ALISON:  I love historical dramas, musicals, comedy, Shakespeare… the whole gamut.  I am inspired by observing toddlers and animals, because it’s pure behavior with no filter.
MARK:  I always have preferred plays to musicals, as an audience and as a performer (since I have no musical talent).  The energy of being in a big room of people sharing an extraordinary performance… nothing like it.  Historically, I have been inspired by those hybrid actors who also directed, on stage and film: Chaplin, Welles, Olivier.  There are also productions and live performances that I will always remember: James Earl Jones in Fences, the gorgeous original New York production of Les Liaisons Dangereuses, Patrick Stewart as Prospero in The Tempest in Central Park, etc.

Any roles you’re dying to play?:
ALISON:  The one that I’m in now; it’s a peach!
MARK:  I’ve done a lot of them, including both leads (Jack and Algernon) in different regional theater productions of The Importance of Being Earnest.  More Shakespeare would be awesome, such as another shot at Prospero in The Tempest or the lead in Macbeth.

What’s your favorite showtune?:
MARK:  I’m not a big musical guy, but “Somewhere Over the Rainbow” in “The Wizard of Oz” is a timeless song (does a film song count?)  Or one of the great tunes in West Side Story, such as “Tonight.”
ALISON:  Anything from Evita or Jesus Christ Superstar.

If you could work with anyone you’ve yet to work with, who would it be?:
ALISON:  Emma Thompson, Mark Rylance and Brian Cranston.
MARK:  I’d love to get into some quality film and TV work.  I respect folks like George Clooney and Tom Hanks, as gifted and versatile performers with integrity who have the great good luck to be able to initiate their own projects.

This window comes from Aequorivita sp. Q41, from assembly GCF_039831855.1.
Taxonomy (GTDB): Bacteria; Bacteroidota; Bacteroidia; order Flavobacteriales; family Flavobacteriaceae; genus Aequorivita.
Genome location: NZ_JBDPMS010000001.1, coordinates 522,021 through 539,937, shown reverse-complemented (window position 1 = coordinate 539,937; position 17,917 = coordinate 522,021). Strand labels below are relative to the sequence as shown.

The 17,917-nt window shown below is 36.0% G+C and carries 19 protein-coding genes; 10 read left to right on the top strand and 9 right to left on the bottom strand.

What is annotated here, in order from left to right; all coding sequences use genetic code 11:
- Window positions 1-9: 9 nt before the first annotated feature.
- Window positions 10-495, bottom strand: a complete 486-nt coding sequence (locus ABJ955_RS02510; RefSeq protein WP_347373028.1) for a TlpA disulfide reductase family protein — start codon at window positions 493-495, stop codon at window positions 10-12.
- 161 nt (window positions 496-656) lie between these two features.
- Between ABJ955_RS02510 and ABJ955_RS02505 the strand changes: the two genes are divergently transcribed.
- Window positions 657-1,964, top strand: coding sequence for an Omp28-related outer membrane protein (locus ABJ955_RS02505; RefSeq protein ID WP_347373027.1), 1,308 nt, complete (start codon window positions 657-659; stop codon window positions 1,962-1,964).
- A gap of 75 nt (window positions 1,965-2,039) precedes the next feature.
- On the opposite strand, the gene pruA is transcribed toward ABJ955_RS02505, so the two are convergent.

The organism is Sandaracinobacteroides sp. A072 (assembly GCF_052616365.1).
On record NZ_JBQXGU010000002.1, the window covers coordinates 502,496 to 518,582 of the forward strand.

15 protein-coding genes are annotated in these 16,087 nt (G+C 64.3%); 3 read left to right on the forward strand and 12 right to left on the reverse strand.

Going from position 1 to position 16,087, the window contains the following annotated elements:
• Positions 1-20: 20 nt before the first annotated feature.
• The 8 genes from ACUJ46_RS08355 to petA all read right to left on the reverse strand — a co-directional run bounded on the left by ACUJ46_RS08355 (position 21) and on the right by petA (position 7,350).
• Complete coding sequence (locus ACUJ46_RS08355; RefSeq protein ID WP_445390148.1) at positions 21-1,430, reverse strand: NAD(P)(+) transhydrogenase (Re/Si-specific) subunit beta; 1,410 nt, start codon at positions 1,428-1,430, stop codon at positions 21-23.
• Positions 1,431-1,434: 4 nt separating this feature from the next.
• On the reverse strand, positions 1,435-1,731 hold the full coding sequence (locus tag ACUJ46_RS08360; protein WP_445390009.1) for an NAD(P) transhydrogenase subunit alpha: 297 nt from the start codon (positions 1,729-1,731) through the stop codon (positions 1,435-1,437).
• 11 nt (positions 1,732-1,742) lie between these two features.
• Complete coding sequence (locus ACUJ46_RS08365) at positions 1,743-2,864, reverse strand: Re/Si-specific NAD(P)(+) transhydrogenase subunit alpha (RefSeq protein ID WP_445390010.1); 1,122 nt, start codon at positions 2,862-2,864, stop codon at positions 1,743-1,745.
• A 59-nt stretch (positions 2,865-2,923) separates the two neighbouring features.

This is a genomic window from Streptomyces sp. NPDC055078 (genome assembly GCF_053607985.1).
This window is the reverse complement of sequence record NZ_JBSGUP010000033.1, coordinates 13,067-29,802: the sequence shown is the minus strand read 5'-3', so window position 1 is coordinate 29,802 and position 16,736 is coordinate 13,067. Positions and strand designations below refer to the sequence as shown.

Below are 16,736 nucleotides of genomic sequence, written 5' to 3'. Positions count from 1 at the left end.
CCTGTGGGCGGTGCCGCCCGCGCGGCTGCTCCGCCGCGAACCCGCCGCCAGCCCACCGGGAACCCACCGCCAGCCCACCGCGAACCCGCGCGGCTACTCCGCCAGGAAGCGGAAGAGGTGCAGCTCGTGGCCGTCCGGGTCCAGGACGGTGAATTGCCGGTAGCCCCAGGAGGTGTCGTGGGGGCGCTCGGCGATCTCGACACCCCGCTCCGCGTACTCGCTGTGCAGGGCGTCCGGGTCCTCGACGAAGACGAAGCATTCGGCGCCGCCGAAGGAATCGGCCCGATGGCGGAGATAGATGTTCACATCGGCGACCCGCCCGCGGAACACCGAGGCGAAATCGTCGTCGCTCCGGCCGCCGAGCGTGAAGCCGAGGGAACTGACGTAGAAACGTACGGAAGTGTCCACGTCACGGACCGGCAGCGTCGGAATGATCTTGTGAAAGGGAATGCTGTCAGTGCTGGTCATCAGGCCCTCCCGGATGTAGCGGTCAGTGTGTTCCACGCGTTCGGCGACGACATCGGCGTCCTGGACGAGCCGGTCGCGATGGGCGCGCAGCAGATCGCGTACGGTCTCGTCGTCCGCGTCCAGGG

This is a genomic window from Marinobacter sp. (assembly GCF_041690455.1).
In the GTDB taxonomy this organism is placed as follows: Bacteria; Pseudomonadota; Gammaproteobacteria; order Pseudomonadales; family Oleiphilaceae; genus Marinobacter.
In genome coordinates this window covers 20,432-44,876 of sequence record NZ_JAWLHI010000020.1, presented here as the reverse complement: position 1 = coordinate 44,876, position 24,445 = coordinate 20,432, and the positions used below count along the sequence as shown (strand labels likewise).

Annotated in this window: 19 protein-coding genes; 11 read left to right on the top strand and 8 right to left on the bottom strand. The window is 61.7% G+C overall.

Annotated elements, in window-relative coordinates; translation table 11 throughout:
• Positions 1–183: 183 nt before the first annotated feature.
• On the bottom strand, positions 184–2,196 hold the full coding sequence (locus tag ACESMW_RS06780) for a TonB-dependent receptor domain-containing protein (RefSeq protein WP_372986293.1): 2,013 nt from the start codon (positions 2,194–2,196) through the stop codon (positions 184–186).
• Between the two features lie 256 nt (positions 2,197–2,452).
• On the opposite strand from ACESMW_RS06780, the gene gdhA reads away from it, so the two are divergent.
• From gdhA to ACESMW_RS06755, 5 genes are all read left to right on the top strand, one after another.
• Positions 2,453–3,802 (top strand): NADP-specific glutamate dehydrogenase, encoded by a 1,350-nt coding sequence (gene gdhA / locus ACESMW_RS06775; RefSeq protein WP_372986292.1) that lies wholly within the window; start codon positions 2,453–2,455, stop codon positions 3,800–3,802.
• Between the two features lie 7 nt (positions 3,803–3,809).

Who would play you in a movie about yourself and what would it be called?:
MARK:  I’ll be vain and say Matt Damon is the guy… but he’d have to stop pumping up for a year or two.  The title would have to be my assessment as an actor by a casting person at a major network (who shall remain nameless): “Too Off-Beat.”
ALISON: I think it should be an unknown.  The movie would be called, “Alicat: The Musical.”

If you could go back in time and see any play or musical you missed, what would it be?:
ALISON:  Seeing The Lunts in the original New York production of The Guardsman in 1924, because my husband and I played those roles together a few years ago.
MARK:  I’d love to go way way back and see Shakespeare’s “Hamlet” at the original Globe Theater in London… I’m sure it was a colorful scene, and that the language sounded very different back then, but… as a Shakespeare buff (I did three tours with the National Shakespeare Company back in the day), how could you pass that up?

What show have you recommended to your friends?:
ALISON: The Curious Incident on Broadway.
MARK:  Alison and I recently saw and enjoyed the wacky Shakespearean musical Something Rotten!, which was even more fun to watch since my college friend Rick Louis and I penned (and produced) a wacky Shakepearean comedy called Cuthbert, Prince of Denmark when we were at Vassar College… it had a similar anything goes aesthetic.  Would of course love to see Hamilton, particularly knowing that Lin-Manuel Miranda and I are both proud grads of Hunter College High School in NYC…

What’s your biggest guilty pleasure?:
MARK:  Two words: “Star Trek.”  Original Series preferred, other incarnations welcome.  William Shatner as Kirk impression upon request; yellow shirt optional.
ALISON:  Movie night at the local theater with chocolate and popcorn.

What’s up next?:
ALISON:  Touring our show, like the Lunts did their shows.
MARK:  I have a regional theater gig in the fall.  A play called Biography by S.N. Behrman (a good friend of the Lunts), with a political theme for this election year.  After that, we’re looking for more bookings for our Lunt and Fontanne play, so anyone who’s interested should find out more at www.luntandfontanne.com and then shoot us an email to check our availability!